by Mary Ellen Flannery
After nearly a decade spent teaching and inspiring the students of East-West University in Chicago, Curtis Keyes, Jr., recently was warned away from his campus gates by a security guard.
“You don’t know me?” Keyes asked, in disbelief.
Keyes, president of the newly certified, NEA-affiliated union of contingent instructors at East-West, was fired last month for the third time in nine years. But don’t imagine this attack by hostile administrators is going to stop him—not for even one minute— from moving forward with the very first collectively bargained contract at East-West.
“I hope our battle can serve as a model for other unions,” offered Keyes at a recent symposium hosted by the New Faculty Majority (NFM), an association of non-tenure track faculty members. “You need to stand up. In doing so, you will find protection,” he promised.
A growing number of contingent (or adjunct) faculty members are working on campuses of higher education in this country, as many administrators seek a low-cost, easy-to-fire, pliable teaching force. Between 1999 and 2007, their numbers grew by 41 percent, about four times the rate of full-time, tenure-track faculty, according to federal statistics. In 2007, full-time and tenure-track faculty accounted for just 27 percent of the total faculty.
Most are paid appalling wages: At the blog, The Homeless Adjunct, adjunct professor and filmmaker Deborah Leigh Scott describes colleagues living in cars and homeless shelters. In 2003, four-year institutions paid contingent faculty about $12,000 a year on average, according to information provided by the NFM. In two-year institutions, which employ greater numbers of part-time faculty, salaries averaged closer to $9,000 annually.
While they starve, their students suffer as well. How can a student get extra help if their teacher doesn’t have an office? At East-West, two-thirds of instructors leave at the end of the semester, making it almost impossible for their students, who are almost all Black or Latino and poor, to forge the kind of mentoring relationships that make a difference in graduation rates.
“If we’re to succeed as a nation, we will only succeed to the extent that we address and redress the working conditions of contingent faculty,” said Gary Rhoades, professor of higher education at the University of Arizona, and director of the Center for the Future of Higher Education. Increasing numbers of contingent faculty, Rhoades pointed out, are teaching specifically in institutions with large numbers of poor, minority and immigrant students.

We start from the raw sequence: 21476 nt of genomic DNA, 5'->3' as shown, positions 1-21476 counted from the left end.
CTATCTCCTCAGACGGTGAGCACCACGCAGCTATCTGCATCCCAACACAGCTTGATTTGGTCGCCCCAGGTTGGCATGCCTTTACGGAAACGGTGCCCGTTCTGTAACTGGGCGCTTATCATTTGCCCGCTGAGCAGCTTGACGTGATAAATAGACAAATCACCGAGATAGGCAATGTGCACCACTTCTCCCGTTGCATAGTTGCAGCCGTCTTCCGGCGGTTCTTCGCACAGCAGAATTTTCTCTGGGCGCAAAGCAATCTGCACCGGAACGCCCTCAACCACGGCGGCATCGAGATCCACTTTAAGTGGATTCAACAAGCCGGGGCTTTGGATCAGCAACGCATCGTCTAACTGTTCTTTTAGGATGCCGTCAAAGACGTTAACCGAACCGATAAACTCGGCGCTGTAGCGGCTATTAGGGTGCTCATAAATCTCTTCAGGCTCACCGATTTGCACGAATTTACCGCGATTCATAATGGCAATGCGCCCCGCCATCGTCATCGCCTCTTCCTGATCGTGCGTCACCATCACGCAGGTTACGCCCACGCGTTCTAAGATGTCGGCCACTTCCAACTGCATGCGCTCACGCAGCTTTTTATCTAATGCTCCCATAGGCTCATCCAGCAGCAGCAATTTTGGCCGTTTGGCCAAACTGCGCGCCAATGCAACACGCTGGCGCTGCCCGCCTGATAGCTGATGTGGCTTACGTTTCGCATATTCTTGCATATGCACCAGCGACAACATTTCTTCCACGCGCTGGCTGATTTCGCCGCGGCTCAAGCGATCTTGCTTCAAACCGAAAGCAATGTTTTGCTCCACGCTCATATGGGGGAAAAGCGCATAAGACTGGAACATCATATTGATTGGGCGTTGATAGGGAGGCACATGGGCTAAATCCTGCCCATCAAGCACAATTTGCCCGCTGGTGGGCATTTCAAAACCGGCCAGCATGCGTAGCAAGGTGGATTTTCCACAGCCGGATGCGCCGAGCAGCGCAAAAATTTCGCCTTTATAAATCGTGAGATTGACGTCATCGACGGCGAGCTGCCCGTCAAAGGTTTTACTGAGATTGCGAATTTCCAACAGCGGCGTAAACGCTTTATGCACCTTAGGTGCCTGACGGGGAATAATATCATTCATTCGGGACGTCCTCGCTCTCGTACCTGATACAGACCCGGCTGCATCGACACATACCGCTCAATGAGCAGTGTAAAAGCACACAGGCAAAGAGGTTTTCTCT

For its part, NEA strongly believes that part-time faculty members should be treated as professionals, and no different than full-time, tenured or permanent faculty. When it’s clear that adjunct positions are anything but temporary, they should be converted to full-time, tenure-track jobs. And, most importantly, NEA supports the rights of contingent faculty to bargain collectively.
Increasingly, despite the odds, that’s happening. At East-West, where Keyes, a member of NEA’s Emerging Leaders Academy, is leading the way, contingent faculty will bargain their first contract this spring with help from the Illinois Education Association. Keyes is determined to create the kind of working conditions for faculty that support student learning, he said.
Meanwhile, at Klamath Community College in Oregon, part-time faculty bargained their first contract this past fall, which includes provisions for equitable layoffs, a grievance process, and even the guarantee of email addresses for adjunct faculty. (Can you imagine trying to keep in contact with students without email?) “We tried very hard to keep in mind how we could serve students better,” said Mary Lou Wogan, a math professor and member of the NEA/OEA-assisted bargaining team.
“We just need more unionization,” said Adrianna Kezar, an associate professor of higher education at the University of Southern California, at the NFM symposium last week. Kezar also noted that not all of these improvements actually cost any money. “The respect, the inclusion in governance, the professional development that already is being offered…” can easily be offered to contingent faculty for free.
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